If you’ve ever perused Uber Eats late on a lazy afternoon, you’ve most likely come across establishments that you’ve never seen in real life — and that’s because many don’t actually exist. These businesses operate out of “ghost kitchens.” (On the flip side, seeing a place in real life that you’ve mysteriously ordered from on a food delivery app can feel like watching a dog walk on its hind legs.)
Ghost kitchens are virtual restaurants that don’t actually have a physical storefront and can be run out of anywhere. Or, sometimes, it’s a chain that you’re already familiar with operating a delivery service under a different name and making a profit through separate branding through food delivery services. For example, you might be ordering dinner from “Joe’s Wing Shop” on Uber Eats but in reality, you’re ordering from Applebee’s down the block.
Now, Uber Eats is trying to crack down on these operations. The Wall Street Journal reported on Monday that the company is trying to clean up overcrowded “virtual” restaurants from its database.
The delivery service platform is set to remove 5,000 “ghost kitchens,” which account for roughly 13% of the app’s businesses in North America, per WSJ.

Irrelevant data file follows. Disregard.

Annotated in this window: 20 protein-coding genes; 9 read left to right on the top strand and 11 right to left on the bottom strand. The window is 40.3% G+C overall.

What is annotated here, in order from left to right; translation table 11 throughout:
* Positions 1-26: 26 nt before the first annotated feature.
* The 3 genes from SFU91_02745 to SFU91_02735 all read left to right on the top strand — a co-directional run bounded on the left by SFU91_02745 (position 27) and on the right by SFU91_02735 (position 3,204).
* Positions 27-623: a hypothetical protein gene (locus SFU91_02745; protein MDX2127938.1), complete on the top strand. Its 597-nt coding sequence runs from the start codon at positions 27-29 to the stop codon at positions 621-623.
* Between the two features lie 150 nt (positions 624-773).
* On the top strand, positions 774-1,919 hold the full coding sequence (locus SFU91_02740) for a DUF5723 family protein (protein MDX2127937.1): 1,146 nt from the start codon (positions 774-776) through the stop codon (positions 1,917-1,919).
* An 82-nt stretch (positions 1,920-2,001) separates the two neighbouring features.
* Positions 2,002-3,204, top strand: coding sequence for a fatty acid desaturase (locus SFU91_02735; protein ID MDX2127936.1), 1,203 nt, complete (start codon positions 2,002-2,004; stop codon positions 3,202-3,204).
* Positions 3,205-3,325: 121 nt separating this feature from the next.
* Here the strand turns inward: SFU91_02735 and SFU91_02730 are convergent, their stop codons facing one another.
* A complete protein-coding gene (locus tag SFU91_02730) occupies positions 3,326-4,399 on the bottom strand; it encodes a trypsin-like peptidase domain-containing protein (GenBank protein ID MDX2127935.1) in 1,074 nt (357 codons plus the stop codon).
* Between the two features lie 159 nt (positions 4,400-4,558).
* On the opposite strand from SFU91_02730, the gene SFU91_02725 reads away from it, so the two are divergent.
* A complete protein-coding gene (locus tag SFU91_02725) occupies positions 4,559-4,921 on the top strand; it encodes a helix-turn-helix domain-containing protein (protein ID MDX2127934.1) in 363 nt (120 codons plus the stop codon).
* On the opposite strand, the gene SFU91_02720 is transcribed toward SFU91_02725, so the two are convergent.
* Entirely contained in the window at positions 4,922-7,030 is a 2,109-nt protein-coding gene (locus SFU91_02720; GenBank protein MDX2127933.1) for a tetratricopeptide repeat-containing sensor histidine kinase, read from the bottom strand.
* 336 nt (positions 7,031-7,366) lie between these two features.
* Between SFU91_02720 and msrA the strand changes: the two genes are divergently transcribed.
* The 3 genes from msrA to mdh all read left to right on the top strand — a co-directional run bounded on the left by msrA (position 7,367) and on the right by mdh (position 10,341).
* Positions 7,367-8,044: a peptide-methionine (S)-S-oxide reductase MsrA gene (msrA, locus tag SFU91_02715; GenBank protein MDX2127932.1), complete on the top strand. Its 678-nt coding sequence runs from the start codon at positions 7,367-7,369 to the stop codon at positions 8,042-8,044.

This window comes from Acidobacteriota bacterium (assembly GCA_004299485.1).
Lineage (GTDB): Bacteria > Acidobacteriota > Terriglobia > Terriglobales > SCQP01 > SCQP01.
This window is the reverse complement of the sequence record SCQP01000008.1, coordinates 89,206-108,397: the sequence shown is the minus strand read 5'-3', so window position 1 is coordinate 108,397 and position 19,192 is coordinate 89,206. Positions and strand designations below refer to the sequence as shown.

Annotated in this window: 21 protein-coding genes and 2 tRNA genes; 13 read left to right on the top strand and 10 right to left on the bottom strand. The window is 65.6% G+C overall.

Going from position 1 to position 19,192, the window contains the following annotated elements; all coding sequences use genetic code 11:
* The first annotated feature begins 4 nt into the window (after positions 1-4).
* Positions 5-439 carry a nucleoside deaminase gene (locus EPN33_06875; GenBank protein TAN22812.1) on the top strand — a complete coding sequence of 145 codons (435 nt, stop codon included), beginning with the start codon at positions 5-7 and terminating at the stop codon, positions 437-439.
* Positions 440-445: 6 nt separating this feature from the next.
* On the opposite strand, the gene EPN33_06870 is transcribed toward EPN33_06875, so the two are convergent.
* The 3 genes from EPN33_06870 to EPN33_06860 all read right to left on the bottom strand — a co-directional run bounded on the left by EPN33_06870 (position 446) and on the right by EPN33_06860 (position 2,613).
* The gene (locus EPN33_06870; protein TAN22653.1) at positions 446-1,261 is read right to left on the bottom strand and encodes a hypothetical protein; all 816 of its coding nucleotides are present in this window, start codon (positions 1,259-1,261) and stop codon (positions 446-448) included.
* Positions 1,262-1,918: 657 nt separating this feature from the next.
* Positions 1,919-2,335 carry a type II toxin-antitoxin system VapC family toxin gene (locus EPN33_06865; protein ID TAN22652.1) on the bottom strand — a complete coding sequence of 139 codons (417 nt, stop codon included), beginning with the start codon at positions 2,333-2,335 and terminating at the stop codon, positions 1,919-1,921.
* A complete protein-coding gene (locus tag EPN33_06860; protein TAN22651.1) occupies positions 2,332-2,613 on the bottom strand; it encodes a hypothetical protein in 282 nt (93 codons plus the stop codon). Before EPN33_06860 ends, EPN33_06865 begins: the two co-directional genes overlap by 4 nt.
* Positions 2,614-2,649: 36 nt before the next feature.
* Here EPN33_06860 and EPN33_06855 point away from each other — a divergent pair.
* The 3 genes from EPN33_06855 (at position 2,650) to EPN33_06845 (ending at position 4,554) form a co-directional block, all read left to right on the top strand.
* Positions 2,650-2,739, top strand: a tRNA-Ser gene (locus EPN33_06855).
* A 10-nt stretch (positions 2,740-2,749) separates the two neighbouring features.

WSJ reported that Uber Eats currently has an estimated 40,000 ghost kitchens on its app (about 8% of total Uber eats restaurants in the U.S.). In 2021, before the pandemic limited in-person dining and ordering out became the norm, roughly 10,000 were registered.
Many have taken to social media to talk about the influx of ghost kitchens that have crept up on the platform. One TikToker, for example, pointed out how she discovered she had “catfished” by virtual restaurants by searching their locations on a map.
@katiemarble Did anyone else not know this was a thing?? #ghostkitchens #grandrapids #restaurants #catfish #ubereats #convictionchicken #michigan #falseadvertising #greenscreen ♬ original sound – Katie Marble
“If you’re craving a sandwich, there’s the Meltdown,” she says, pointing to the restaurant name indicated by the Uber eats listing, before switching the screen to show the address provided on Apple Maps. “Which is actually Denny’s.”
John Mullenholz, Head of Dark Kitchens (aka virtual restaurants) at Uber Eats, told WSJ that the landscape for ghost kitchens on food delivery apps has become similar to the “Wild West,” and it’s difficult to regulate online storefronts and duplicate kitchens on the backend.
“It’s fair to say that kind of erodes consumer confidence,” he told the outlet.
Uber Eats plans to tighten its guidelines this week. Virtual restaurants working in the same kitchen must have a menu at least 50% different from others to stay on the app, including showing five photos to users.
Ghost kitchens that drop below 4.3 out of 5 stars, as rated by customers, will also be on the chopping block.
“Communicating — and beginning to enforce — these new quality standards for Virtual Restaurants on Uber Eats is an important step for our program, designed to benefit both consumers and merchants,” Mullenholz told The Verge in a statement.
Uber, which owns Uber Eats, was down just over 12.7% in a one-year period as of Tuesday afternoon.